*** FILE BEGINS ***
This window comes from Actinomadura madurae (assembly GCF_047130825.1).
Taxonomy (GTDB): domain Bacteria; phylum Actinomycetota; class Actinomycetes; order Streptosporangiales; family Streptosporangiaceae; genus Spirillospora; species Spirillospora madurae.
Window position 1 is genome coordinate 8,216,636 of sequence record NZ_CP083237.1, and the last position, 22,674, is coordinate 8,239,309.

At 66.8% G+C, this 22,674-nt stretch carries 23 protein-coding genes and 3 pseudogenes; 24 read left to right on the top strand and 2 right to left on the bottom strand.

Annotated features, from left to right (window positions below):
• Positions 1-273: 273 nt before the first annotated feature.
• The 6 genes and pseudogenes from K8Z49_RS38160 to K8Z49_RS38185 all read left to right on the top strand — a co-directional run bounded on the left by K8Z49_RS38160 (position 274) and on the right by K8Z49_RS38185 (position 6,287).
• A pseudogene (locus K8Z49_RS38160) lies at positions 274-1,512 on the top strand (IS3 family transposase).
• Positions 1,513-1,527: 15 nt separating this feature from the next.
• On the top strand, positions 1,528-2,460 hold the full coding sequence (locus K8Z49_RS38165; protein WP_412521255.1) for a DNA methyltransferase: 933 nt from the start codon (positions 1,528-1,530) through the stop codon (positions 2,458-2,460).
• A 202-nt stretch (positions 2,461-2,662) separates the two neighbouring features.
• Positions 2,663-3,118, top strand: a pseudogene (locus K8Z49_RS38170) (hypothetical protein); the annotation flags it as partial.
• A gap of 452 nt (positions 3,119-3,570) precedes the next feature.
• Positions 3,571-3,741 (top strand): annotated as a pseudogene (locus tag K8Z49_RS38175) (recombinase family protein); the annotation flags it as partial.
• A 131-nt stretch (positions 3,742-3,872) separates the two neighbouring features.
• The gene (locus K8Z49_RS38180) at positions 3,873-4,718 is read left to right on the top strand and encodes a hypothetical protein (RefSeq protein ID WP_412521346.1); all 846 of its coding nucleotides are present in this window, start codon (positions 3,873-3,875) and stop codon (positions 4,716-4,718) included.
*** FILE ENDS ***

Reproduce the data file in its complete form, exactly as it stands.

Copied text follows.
This window comes from Actinomadura madurae (assembly GCF_047130825.1).
Taxonomy (GTDB): domain Bacteria; phylum Actinomycetota; class Actinomycetes; order Streptosporangiales; family Streptosporangiaceae; genus Spirillospora; species Spirillospora madurae.
Window position 1 is genome coordinate 8,216,636 of sequence record NZ_CP083237.1, and the last position, 22,674, is coordinate 8,239,309.

At 66.8% G+C, this 22,674-nt stretch carries 23 protein-coding genes and 3 pseudogenes; 24 read left to right on the top strand and 2 right to left on the bottom strand.

Annotated features, from left to right (window positions below):
• Positions 1-273: 273 nt before the first annotated feature.
• The 6 genes and pseudogenes from K8Z49_RS38160 to K8Z49_RS38185 all read left to right on the top strand — a co-directional run bounded on the left by K8Z49_RS38160 (position 274) and on the right by K8Z49_RS38185 (position 6,287).
• A pseudogene (locus K8Z49_RS38160) lies at positions 274-1,512 on the top strand (IS3 family transposase).
• Positions 1,513-1,527: 15 nt separating this feature from the next.
• On the top strand, positions 1,528-2,460 hold the full coding sequence (locus K8Z49_RS38165; protein WP_412521255.1) for a DNA methyltransferase: 933 nt from the start codon (positions 1,528-1,530) through the stop codon (positions 2,458-2,460).
• A 202-nt stretch (positions 2,461-2,662) separates the two neighbouring features.
• Positions 2,663-3,118, top strand: a pseudogene (locus K8Z49_RS38170) (hypothetical protein); the annotation flags it as partial.
• A gap of 452 nt (positions 3,119-3,570) precedes the next feature.
• Positions 3,571-3,741 (top strand): annotated as a pseudogene (locus tag K8Z49_RS38175) (recombinase family protein); the annotation flags it as partial.
• A 131-nt stretch (positions 3,742-3,872) separates the two neighbouring features.
• The gene (locus K8Z49_RS38180) at positions 3,873-4,718 is read left to right on the top strand and encodes a hypothetical protein (RefSeq protein ID WP_412521346.1); all 846 of its coding nucleotides are present in this window, start codon (positions 3,873-3,875) and stop codon (positions 4,716-4,718) included.